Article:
(CNSNews.com) – Sen. Marco Rubio (R-Fla.) said if he were president, he would have intervened in Syria much sooner than President Obama did to identify the “reasonable” rebels opposed to the regime of President Basher Assad.
“It behooved us to kind of identify whether there was any elements there within Syria fighting against Assad that we could work with--reasonable people that wouldn’t carry out human rights violations and could be part of building a new Syria. We failed to do that,” Rubio told Jonathan Karl on ABC News’ “This Week.”
“This president failed to do that. So now your options are quite limited. Now the strongest groups fighting against Assad unfortunately are al Qaeda-linked elements. That doesn’t mean that they all are, but … this group has become the best organized, the best armed, the best equipped.”
Obama announced this week that the Assad regime had crossed the “red line” and the U.S. now has conclusive evidence the country used chemical weapons.
“Our options are now really narrower than they were a few months ago, so look I think we should continue to search to see if there are any elements that continue to fight against Assad that are reasonable, that we can work with, that will respect human rights, and hopefully build a new Syria,” Rubio continued.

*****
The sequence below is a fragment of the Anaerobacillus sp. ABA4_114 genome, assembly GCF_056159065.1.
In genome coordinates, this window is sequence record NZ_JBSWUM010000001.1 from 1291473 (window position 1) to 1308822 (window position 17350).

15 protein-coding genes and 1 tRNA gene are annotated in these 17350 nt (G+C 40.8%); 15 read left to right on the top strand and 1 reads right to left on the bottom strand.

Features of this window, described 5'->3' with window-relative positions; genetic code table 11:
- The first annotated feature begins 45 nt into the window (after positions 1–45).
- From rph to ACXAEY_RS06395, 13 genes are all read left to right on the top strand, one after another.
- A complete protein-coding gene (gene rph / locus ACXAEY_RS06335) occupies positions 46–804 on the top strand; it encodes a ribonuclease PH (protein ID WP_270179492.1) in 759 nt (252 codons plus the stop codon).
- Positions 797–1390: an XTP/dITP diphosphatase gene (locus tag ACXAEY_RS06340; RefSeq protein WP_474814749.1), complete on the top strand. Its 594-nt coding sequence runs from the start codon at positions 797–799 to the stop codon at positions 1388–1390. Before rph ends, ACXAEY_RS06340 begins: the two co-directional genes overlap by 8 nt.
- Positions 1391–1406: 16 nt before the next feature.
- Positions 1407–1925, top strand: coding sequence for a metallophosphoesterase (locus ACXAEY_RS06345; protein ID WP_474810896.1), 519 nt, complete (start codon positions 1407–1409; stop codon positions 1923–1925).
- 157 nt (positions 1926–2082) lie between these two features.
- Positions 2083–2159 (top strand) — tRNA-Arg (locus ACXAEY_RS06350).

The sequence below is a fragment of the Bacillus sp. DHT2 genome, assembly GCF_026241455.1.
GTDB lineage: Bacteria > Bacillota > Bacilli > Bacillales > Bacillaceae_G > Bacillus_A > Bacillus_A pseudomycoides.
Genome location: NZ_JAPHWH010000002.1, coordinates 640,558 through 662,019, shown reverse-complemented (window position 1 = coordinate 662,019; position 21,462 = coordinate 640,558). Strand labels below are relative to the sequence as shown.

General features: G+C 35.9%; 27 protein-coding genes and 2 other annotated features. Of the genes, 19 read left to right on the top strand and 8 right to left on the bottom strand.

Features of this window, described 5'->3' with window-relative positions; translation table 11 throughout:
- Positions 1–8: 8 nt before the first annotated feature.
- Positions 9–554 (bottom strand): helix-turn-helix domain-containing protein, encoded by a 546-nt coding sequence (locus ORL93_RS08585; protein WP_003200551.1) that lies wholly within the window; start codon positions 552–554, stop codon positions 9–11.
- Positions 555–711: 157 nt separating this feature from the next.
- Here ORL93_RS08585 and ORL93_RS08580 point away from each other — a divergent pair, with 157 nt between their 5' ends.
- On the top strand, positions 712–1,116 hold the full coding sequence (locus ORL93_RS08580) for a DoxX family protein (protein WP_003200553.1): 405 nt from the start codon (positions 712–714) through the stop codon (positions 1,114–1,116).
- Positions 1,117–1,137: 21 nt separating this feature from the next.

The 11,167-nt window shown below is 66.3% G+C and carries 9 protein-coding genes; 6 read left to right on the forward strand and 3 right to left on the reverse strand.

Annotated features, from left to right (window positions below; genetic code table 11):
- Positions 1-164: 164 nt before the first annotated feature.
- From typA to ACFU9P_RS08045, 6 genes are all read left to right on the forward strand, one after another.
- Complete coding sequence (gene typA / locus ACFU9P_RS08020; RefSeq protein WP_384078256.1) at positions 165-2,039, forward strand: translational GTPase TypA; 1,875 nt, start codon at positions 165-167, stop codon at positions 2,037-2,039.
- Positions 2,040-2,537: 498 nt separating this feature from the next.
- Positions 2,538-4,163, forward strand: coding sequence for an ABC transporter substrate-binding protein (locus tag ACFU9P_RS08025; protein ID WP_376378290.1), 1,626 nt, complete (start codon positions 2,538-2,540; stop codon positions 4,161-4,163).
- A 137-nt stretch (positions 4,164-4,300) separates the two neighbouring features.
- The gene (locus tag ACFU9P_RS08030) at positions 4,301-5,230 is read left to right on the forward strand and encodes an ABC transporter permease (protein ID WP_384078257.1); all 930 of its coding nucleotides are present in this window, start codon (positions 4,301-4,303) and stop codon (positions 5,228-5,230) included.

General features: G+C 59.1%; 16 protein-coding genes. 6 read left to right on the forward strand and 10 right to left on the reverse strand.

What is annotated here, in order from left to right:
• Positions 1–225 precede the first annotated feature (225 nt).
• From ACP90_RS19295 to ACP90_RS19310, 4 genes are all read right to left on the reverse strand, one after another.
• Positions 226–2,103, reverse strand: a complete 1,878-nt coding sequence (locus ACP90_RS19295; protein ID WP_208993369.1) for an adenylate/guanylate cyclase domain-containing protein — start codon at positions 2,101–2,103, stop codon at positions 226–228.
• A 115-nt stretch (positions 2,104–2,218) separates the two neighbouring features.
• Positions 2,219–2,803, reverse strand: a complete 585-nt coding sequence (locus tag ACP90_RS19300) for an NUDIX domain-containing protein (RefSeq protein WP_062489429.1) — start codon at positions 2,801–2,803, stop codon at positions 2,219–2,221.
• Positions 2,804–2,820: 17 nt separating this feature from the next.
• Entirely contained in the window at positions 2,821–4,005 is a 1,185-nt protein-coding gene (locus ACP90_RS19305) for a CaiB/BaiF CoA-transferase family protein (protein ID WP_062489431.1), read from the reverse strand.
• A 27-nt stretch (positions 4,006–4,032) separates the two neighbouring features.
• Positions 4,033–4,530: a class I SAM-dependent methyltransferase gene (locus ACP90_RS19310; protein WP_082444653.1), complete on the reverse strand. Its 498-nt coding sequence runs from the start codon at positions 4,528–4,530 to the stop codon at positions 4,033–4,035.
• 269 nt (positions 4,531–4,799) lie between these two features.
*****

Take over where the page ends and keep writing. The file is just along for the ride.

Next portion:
“I just think it’s a lot tougher now when you’ve got Hezbollah running around and Russia fully arming Syria and Iran fully engaged in this as well. I think that the fact that it’s taken this White House and this president so long to get a clear and concise policy on Syria has left us with the worst possible scenario right now.”
Karl then asked Rubio, considered a likely candidate for the GOP presidential nomination in 2016, “What would President Rubio do right now? Would you commit U.S. forces to a no-fly zone?”
Rubio said if he were in charge, he would have taken action sooner.
“First of all, if I was in charge of this issue, we never would have gotten to this point. We would have identified elements that we could have worked with,” Rubio responded. “We would have made sure those elements, not the al Qaeda elements, were the best armed, best equipped and best trained.
“That being said, I think we need to continue to search for elements on the ground that we can work with, and we should try to do the best we can to increase their viability and their strength, so that if and when Assad falls – and we hope that he still will – they’ll be on the ones on the ground with the best ability to kind of manage a future, hopefully, democratic Syria,” he added.